A Robot for Tulips? | God's World News
A Robot for Tulips?
News Shorts
Posted: March 21, 2024
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    Theo the robot checks for sick flowers in Noordwijkerhout, the Netherlands, on March 19, 2024. (AP/Peter Dejong)
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    Theo and Allan Visser, a third-generation tulip farmer (AP/Peter Dejong)
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    Theo van der Voort, a spotter of sick tulips, walks ahead of his namesake Theo the robot. (AP/Peter Dejong)
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Theo works weekdays, weekends, and nights. He checks Dutch tulip fields for sick flowers. For a regular farm hand, this would be backbreaking work. But Theo never complains of a sore spine. He’s a robot!

On a windy spring morning, the robot trundles along rows of yellow and red tulips. It checks each plant. When necessary, the ’bot kills diseased bulbs. This stops a tulip-breaking virus in its tracks.

The virus stunts growth in tulips. The flowers stay smaller and weaker. It also weakens the bulbs each tulip grows from. Eventually, bulbs can’t flower at all.

Now 45 robots patrol tulip fields across the Netherlands as the weather warms. They’re just in time. Tulip crops are about to bloom into giant patchworks of color. Tourists from all over the world will come to see them.

Once, people did Theo’s job. They were called “sickness spotters.”

Allan Visser is a tulip farmer. He says the ’bots aren’t cheap. For the price of the robot, he says, “You could also buy a very nice sports car.” The robots cost around $200,000 each.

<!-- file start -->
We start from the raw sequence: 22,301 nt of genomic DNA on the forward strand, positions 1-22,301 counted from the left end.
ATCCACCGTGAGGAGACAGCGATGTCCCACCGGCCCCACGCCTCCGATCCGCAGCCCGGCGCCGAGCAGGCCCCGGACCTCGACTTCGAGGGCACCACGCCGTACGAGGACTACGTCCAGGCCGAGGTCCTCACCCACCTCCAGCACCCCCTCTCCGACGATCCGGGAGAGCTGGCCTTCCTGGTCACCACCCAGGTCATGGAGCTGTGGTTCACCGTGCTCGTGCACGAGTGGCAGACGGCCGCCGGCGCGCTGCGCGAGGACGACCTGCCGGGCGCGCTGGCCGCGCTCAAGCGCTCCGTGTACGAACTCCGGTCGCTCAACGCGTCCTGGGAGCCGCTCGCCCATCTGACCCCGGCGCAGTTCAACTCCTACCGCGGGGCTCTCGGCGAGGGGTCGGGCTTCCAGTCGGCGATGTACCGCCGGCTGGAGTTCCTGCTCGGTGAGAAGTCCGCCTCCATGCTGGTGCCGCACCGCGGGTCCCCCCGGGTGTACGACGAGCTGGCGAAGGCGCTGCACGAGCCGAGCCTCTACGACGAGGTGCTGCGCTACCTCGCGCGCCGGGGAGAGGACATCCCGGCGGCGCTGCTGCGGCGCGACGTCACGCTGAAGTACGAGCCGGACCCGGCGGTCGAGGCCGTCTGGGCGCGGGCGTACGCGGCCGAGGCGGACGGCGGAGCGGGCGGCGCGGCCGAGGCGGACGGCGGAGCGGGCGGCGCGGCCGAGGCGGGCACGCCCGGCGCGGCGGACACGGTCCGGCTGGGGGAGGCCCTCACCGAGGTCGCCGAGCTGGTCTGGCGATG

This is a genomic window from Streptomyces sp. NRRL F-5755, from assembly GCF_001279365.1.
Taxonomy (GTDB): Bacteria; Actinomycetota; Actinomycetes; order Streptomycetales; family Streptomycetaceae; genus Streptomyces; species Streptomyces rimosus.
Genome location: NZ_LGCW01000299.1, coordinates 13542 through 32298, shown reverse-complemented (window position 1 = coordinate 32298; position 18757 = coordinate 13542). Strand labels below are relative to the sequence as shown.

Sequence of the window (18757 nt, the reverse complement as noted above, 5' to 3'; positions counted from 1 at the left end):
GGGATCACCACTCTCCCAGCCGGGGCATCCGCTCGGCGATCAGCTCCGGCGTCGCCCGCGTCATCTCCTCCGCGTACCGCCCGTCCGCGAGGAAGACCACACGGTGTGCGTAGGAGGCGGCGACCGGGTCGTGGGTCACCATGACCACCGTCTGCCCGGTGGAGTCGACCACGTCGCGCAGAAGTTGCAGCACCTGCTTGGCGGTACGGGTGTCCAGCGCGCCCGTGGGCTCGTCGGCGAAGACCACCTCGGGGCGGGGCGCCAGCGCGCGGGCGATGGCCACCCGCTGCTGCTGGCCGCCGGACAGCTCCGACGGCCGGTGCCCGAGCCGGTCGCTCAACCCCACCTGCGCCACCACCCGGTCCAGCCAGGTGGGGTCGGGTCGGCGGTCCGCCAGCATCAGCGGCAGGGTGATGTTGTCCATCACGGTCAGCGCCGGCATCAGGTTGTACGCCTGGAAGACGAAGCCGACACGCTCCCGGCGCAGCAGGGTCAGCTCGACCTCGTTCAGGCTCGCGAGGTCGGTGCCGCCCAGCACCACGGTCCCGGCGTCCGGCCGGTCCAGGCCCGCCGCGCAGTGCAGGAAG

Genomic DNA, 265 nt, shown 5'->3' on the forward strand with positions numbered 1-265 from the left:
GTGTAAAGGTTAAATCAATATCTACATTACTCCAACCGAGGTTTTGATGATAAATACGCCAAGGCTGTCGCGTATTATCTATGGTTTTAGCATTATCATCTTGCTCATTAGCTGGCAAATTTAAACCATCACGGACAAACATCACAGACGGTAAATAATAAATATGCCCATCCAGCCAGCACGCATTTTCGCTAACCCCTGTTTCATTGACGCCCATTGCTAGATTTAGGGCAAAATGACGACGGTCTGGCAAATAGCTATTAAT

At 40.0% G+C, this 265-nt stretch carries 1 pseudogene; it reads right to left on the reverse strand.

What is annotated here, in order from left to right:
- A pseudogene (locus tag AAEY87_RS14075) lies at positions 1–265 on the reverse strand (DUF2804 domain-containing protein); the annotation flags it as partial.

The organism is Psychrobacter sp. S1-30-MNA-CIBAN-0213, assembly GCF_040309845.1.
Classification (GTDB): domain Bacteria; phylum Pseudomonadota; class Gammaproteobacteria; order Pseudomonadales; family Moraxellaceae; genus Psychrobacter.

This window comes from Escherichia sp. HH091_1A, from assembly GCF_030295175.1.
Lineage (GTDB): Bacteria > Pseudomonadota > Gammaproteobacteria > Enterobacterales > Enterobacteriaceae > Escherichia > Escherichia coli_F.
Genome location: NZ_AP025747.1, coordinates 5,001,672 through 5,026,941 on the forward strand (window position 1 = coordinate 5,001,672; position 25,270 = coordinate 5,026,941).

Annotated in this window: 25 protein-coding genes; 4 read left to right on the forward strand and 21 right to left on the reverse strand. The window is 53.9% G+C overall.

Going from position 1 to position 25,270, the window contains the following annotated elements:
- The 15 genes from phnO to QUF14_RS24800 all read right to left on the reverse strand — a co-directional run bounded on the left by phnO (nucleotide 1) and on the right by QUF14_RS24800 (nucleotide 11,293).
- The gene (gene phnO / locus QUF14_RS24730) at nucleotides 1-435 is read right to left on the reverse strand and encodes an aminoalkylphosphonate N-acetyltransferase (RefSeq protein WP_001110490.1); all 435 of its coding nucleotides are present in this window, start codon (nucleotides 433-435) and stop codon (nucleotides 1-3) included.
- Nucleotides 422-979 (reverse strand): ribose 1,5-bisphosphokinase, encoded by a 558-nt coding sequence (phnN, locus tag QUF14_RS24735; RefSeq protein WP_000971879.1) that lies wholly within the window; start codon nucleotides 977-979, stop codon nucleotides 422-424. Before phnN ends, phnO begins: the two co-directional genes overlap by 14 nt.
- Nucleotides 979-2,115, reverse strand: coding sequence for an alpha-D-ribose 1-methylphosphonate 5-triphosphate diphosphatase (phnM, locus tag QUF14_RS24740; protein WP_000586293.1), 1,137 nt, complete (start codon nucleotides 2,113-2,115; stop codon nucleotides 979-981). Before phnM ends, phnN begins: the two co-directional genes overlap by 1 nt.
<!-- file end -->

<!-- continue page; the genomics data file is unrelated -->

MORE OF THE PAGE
“But I prefer to have the robot because a sports car doesn’t take out the sick tulips from our field,” Mr. Visser adds. And he says that there are fewer people who can do the job these days.

The robots are a lot slower than a sports car though. They roll through fields, covering about a half-mile per hour. They hunt for red stripes on leaves, which show a flower is infected.

Cameras on the front take thousands of pictures of the tulips. The ’bots use artificial intelligence to tell whether a flower is sick.

“The robot has learned to recognize this and to treat it,” Mr. Visser says.

Theo the robot is named after Theo van der Voort. He spent 52 years hunting for sick flowers. “It’s fantastic,” the real Theo says. “It sees just as much as I see.”

The grass withers, the flower fades, but the word of our God will stand forever. — Isaiah 40:8